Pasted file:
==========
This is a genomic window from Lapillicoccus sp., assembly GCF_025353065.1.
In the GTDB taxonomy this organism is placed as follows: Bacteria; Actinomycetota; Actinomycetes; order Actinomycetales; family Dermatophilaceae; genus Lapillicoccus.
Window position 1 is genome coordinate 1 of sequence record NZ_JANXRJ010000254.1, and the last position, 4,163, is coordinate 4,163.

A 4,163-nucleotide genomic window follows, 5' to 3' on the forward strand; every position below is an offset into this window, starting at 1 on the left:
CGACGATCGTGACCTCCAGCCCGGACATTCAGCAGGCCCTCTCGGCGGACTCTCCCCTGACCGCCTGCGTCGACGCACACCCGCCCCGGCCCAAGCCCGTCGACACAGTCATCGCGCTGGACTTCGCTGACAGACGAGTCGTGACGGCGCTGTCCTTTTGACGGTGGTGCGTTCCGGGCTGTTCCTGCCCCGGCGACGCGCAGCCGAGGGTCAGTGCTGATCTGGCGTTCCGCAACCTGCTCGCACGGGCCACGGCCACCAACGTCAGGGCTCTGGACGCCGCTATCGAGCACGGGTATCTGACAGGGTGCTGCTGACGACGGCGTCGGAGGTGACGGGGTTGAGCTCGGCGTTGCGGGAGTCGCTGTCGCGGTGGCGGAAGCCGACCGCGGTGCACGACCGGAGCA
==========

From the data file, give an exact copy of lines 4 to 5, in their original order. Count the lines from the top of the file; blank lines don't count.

A 4,163-nucleotide genomic window follows, 5' to 3' on the forward strand; every position below is an offset into this window, starting at 1 on the left:
CGACGATCGTGACCTCCAGCCCGGACATTCAGCAGGCCCTCTCGGCGGACTCTCCCCTGACCGCCTGCGTCGACGCACACCCGCCCCGGCCCAAGCCCGTCGACACAGTCATCGCGCTGGACTTCGCTGACAGACGAGTCGTGACGGCGCTGTCCTTTTGACGGTGGTGCGTTCCGGGCTGTTCCTGCCCCGGCGACGCGCAGCCGAGGGTCAGTGCTGATCTGGCGTTCCGCAACCTGCTCGCACGGGCCACGGCCACCAACGTCAGGGCTCTGGACGCCGCTATCGAGCACGGGTATCTGACAGGGTGCTGCTGACGACGGCGTCGGAGGTGACGGGGTTGAGCTCGGCGTTGCGGGAGTCGCTGTCGCGGTGGCGGAAGCCGACCGCGGTGCACGACCGGAGCA